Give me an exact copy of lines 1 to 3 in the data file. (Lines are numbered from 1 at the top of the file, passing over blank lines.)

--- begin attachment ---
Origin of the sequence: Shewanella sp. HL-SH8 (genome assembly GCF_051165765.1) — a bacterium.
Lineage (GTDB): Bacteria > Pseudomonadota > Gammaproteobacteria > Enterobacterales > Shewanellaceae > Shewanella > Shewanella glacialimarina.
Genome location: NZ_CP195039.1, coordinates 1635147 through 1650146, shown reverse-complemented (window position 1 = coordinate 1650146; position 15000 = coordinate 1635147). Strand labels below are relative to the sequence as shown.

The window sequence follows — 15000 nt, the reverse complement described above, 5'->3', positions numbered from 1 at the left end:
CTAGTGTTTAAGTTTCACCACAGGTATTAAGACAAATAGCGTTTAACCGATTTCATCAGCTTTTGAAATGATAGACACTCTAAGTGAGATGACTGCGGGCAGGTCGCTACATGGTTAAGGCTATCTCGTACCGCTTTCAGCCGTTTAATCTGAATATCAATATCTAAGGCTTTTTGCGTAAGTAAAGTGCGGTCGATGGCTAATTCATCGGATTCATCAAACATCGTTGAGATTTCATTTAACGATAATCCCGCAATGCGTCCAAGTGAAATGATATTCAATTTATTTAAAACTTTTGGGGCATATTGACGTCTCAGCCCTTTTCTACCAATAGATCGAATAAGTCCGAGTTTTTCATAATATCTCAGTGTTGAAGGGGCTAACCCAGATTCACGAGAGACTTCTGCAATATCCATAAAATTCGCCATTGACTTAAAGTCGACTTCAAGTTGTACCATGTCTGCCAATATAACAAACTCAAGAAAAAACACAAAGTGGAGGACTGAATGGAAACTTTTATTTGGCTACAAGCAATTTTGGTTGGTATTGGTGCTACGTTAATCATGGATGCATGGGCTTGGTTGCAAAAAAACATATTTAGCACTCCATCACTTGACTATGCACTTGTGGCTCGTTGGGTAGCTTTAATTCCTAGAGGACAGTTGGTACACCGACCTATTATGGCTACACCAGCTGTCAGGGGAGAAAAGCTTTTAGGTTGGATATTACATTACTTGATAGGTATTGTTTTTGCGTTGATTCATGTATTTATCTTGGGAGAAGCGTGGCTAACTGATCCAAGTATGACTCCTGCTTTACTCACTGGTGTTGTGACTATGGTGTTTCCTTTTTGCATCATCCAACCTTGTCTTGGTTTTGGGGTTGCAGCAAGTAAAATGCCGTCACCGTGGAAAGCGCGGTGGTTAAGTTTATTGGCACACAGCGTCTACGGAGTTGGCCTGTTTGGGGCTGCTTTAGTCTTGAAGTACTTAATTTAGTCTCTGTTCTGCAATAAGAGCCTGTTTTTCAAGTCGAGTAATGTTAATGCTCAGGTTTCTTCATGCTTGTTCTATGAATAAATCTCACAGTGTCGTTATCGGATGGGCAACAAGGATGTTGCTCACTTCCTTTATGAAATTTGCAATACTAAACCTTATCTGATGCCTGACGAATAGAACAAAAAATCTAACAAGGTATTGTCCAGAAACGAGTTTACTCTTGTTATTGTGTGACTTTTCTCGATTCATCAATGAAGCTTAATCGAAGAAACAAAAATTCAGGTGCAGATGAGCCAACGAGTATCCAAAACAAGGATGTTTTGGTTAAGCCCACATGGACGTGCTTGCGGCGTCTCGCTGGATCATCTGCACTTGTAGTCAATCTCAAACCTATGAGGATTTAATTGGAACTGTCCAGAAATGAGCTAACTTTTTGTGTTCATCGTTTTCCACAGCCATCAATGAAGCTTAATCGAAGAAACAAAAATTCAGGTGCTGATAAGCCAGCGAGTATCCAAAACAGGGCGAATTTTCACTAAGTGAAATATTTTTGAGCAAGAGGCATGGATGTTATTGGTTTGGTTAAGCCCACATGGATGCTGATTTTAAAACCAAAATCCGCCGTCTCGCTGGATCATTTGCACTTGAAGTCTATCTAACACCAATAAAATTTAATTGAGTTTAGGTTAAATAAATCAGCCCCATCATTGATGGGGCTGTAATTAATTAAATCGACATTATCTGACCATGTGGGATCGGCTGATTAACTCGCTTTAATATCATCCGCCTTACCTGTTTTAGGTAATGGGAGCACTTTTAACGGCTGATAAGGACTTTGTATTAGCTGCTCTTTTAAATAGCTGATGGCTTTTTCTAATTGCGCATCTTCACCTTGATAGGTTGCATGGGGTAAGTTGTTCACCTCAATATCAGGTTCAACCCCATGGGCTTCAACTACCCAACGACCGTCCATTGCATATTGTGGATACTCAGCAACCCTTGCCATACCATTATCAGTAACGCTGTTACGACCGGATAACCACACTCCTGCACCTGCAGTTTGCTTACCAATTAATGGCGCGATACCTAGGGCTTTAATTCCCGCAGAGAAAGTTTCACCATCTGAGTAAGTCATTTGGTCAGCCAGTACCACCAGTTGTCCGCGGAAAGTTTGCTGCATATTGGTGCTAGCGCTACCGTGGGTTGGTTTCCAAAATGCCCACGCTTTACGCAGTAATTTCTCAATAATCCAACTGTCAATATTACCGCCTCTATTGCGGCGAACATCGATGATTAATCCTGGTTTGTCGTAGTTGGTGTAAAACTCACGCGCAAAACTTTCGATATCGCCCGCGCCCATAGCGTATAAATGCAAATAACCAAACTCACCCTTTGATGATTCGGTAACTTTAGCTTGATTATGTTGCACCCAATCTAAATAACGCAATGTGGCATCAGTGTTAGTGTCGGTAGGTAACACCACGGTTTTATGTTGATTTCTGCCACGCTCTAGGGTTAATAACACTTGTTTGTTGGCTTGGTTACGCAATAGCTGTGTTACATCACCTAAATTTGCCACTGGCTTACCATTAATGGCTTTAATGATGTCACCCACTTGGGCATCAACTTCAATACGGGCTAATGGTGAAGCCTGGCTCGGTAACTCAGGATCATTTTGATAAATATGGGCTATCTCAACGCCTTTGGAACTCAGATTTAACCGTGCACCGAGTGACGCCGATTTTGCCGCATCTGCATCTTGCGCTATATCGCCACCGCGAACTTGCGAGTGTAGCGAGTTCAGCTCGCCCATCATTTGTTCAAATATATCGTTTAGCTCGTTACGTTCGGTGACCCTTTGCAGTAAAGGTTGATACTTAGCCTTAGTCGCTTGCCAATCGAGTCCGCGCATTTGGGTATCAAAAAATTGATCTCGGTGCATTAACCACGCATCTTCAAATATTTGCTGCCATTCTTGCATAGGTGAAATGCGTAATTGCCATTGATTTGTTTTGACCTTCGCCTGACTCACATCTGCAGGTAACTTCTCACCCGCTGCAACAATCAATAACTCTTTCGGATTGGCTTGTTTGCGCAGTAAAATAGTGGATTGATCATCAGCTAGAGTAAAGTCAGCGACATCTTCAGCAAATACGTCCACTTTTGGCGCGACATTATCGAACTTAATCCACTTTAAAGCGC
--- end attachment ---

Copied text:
Origin of the sequence: Shewanella sp. HL-SH8 (genome assembly GCF_051165765.1) — a bacterium.
Lineage (GTDB): Bacteria > Pseudomonadota > Gammaproteobacteria > Enterobacterales > Shewanellaceae > Shewanella > Shewanella glacialimarina.
Genome location: NZ_CP195039.1, coordinates 1635147 through 1650146, shown reverse-complemented (window position 1 = coordinate 1650146; position 15000 = coordinate 1635147). Strand labels below are relative to the sequence as shown.